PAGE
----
Dismiss Notice
Join Physics Forums Today!
The friendliest, high quality science and math community on the planet! Everyone who loves science is here!

Homework Help: Flux through a cube with non uniform electric field

  1. Oct 2, 2004 #1
    This is really frusterating me, my book provides horrible examples and i have no idea how to go about this problem.
    There is a cube with sides L= .3m and an electric field = (-5 N/C X m) x i +(3 N/C x m) z k i= i hat k= k hat
    I know that the flux = the integral of the E . dA (dot product), but the form that i have for the electric field is not making sense to me.
    How can i find the electric flux through the faces of a cube when i am given the electric field mentioned above?
     
  2. jcsd
  3. Oct 2, 2004 #2

    pervect

    User Avatar
    Staff Emeritus
    Science Advisor

    I'm guessing a bit, but it sounds like the electric field at a point (x,y,z) is

    -5 x newtons/columb-meter in the [tex]\hat i[/tex] direction, and
    3 z newtons/columb-meter in the [tex] \hat k[/tex] direction.

    Usually [tex] \hat i[/tex] points in the x direction, [tex]\hat j[/tex] points in the y direction, and [tex]\hat k[/tex] points in the z direction. Does this sound right?

    If so, it shouldn't be too hard to integrate the flux through a cube face....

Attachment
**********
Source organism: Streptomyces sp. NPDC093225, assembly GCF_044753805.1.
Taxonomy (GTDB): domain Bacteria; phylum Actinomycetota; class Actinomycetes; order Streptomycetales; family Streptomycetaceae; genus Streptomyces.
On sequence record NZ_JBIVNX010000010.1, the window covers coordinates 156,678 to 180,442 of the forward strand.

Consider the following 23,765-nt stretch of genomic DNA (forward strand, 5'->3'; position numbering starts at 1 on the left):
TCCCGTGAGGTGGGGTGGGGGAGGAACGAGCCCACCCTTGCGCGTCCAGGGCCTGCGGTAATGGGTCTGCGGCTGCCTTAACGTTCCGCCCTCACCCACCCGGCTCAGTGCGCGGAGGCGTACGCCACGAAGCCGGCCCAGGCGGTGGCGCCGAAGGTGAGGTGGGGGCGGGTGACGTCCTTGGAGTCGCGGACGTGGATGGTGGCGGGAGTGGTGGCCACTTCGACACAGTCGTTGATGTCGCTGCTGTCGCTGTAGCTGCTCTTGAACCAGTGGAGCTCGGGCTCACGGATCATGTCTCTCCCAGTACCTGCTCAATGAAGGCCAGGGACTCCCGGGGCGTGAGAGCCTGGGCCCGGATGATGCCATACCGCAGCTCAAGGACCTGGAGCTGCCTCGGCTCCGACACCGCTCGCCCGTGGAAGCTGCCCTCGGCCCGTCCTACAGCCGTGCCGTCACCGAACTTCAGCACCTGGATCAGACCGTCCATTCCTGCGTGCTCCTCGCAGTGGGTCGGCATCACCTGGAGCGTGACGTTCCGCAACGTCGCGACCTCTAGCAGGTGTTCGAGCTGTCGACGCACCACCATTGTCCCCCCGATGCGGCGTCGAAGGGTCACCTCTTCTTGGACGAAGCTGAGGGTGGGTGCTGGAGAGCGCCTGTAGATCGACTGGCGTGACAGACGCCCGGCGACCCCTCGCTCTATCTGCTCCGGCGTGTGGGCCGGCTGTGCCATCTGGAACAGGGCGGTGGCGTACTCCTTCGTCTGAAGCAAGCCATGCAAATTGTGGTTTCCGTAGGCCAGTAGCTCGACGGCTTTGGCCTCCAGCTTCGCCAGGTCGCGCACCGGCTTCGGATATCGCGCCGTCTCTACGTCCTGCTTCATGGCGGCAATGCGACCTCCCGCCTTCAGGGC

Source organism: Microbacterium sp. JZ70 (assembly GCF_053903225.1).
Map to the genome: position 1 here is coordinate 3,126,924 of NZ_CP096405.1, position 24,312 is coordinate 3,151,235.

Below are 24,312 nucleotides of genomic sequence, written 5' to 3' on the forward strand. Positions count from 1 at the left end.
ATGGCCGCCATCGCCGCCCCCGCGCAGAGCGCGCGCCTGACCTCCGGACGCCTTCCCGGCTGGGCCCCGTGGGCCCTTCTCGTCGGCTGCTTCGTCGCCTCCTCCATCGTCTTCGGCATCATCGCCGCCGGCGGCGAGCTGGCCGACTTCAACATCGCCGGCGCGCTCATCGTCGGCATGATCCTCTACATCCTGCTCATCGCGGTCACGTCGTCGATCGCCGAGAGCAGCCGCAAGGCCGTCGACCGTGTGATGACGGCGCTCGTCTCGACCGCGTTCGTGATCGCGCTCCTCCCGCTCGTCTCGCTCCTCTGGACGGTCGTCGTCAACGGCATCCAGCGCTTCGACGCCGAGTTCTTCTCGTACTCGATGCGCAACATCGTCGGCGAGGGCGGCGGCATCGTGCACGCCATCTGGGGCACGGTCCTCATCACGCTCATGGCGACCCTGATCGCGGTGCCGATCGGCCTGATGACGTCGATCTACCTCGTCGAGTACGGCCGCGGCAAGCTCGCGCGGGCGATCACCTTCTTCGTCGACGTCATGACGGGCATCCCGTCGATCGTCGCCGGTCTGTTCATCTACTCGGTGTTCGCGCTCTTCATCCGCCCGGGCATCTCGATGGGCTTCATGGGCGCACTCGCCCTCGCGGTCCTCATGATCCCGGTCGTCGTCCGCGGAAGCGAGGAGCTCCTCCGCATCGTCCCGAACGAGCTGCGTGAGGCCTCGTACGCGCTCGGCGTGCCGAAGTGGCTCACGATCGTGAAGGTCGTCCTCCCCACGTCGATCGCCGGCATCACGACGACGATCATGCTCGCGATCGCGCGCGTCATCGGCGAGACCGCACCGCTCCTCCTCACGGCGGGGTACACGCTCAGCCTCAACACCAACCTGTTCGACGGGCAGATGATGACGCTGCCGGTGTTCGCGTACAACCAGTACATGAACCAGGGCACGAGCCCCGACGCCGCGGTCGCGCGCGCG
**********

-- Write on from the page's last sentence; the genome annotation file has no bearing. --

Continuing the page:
4. Oct 3, 2004 #3
    i'm still lost
     
  5. Oct 3, 2004 #4
    What pervect is trying to say in fewer words than I'm about to say is you have the field given by -5x + 3z. The flux is the integral of E dot dA right? However, since dA does not change on each face throughout the face E dot dA becomes E*A for each face. Sum the flux on each face up. I'll help you out with a little of the math:

    The cube has one face facing the positive and negative directions for x, y and z. For example, the flux on the face pointing in the positive/negative x direction is <-5x, 0, 3z> * (0.3^2). The only difference is the value of x for each face, where <i, j, k> is a vector. Now sum up all 6 faces (you can ignore the ones facing the +y and -y directions)
     
    Last edited by a moderator: Oct 3, 2004
Share this great discussion with others via Reddit, Google+, Twitter, or Facebook